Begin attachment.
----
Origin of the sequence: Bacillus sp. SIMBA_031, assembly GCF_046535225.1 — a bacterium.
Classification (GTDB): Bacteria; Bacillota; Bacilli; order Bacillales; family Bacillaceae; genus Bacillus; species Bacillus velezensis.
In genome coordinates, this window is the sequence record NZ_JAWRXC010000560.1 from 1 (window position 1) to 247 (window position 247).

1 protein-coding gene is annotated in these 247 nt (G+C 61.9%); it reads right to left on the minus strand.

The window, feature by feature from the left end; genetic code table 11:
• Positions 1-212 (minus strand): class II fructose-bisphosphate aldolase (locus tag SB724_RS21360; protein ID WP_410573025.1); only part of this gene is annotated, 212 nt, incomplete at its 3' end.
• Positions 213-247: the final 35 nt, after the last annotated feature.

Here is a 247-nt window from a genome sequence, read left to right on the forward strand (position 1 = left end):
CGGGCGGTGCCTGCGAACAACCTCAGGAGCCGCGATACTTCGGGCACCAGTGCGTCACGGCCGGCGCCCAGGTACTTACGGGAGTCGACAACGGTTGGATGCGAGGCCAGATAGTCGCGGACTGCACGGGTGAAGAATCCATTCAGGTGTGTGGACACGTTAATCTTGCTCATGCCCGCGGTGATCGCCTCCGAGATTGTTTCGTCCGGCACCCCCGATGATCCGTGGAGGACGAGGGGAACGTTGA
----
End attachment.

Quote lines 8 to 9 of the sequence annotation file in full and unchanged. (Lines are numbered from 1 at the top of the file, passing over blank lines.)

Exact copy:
Here is a 247-nt window from a genome sequence, read left to right on the forward strand (position 1 = left end):
CGGGCGGTGCCTGCGAACAACCTCAGGAGCCGCGATACTTCGGGCACCAGTGCGTCACGGCCGGCGCCCAGGTACTTACGGGAGTCGACAACGGTTGGATGCGAGGCCAGATAGTCGCGGACTGCACGGGTGAAGAATCCATTCAGGTGTGTGGACACGTTAATCTTGCTCATGCCCGCGGTGATCGCCTCCGAGATTGTTTCGTCCGGCACCCCCGATGATCCGTGGAGGACGAGGGGAACGTTGA